Former world number one Ashour, who played a major part in the 2020 campaign, said: “I’d be very happy if we made it – and would be proud to tell my kids that I helped it happen!”
When asked about his coaching presentations, Vlassaks told the media: “I had 25 coaches in my workshop – which is fantastic!
“You will definitely have a world champion in the future – but first you’ve got to find him or her, then you’ve got to help them develop.”
Squash in Ukraine can trace its roots back to 2000, when Anastasiia Netrebchuk and Semen Lazutenkou both played squash on the country’s sole court at Kiev Sports Club. So enthusiastic was property developer Lazutenkou after a visit to Amsterdam in 2008 to support Ukraine’s first appearance in the European Team Championships that he decided to build the four-court Grand Prix club.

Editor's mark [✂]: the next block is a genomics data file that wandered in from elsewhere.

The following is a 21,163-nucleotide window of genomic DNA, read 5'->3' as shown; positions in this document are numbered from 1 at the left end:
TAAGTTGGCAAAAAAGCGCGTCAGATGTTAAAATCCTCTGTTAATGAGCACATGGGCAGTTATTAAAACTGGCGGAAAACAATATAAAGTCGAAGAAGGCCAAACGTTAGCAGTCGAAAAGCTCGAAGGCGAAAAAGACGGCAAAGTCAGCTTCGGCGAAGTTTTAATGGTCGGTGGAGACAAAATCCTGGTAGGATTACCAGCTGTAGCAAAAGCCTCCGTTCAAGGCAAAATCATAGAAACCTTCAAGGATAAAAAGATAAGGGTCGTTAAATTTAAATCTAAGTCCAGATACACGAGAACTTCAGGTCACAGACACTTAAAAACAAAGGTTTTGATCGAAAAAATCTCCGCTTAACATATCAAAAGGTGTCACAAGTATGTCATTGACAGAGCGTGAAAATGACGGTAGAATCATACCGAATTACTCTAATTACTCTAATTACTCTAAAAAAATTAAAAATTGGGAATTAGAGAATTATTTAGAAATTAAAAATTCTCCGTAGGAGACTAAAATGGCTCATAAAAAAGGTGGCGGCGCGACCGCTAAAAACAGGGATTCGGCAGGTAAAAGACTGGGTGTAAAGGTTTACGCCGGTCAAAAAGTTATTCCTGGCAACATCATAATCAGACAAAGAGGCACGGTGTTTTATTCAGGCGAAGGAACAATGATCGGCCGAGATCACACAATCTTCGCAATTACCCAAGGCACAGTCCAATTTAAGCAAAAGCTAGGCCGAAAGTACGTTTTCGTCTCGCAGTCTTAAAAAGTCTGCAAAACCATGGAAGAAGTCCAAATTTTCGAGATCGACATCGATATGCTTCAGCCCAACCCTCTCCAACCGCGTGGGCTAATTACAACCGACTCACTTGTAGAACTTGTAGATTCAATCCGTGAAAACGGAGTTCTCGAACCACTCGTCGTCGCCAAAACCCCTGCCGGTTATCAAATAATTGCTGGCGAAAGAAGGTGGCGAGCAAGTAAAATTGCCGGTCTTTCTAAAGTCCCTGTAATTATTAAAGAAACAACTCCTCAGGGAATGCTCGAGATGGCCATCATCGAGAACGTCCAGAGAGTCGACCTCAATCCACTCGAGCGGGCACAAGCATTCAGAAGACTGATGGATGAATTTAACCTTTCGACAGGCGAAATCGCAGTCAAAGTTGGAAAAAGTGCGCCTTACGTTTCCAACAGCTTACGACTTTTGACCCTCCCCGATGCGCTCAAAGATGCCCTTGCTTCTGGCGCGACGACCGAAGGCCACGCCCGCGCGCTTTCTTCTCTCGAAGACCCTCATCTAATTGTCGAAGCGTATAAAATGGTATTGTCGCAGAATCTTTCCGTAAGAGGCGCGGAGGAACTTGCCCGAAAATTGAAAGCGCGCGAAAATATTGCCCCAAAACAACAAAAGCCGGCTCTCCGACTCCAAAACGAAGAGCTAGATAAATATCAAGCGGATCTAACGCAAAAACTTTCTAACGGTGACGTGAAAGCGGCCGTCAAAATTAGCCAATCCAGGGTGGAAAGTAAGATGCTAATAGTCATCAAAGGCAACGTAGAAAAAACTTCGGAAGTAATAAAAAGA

“Last year was a highlight for Ukrainian squash as we competed for the first time in the World Games in Poland,” said Netrebchuk, now the federation’s President. “And now this year our top junior player Nadiia Usenko has been selected as a SquashFORWARD ambassador by the WSF.
“And to top it all, we now have this Ambassador Programme visit. It’s a dream come true for us. It’s a big step towards developing squash in our country.
“We already have courts in other cities but we need to build even more facilities around the country – not just in Kiev. We want to bring on our juniors and compete in more international events, not only all the European championships including U15, U17 and U19 categories, but also world championships.
“The current success of players like Nadiia Usenko and 17-year-old Alina Bushma, will give other juniors here a focus.”
Usenko is Ukraine’s most successful junior. Currently ranked No.2 in the European U19 rankings, she moves to the USA later this year autumn to start studying at Trinity College in Connecticut.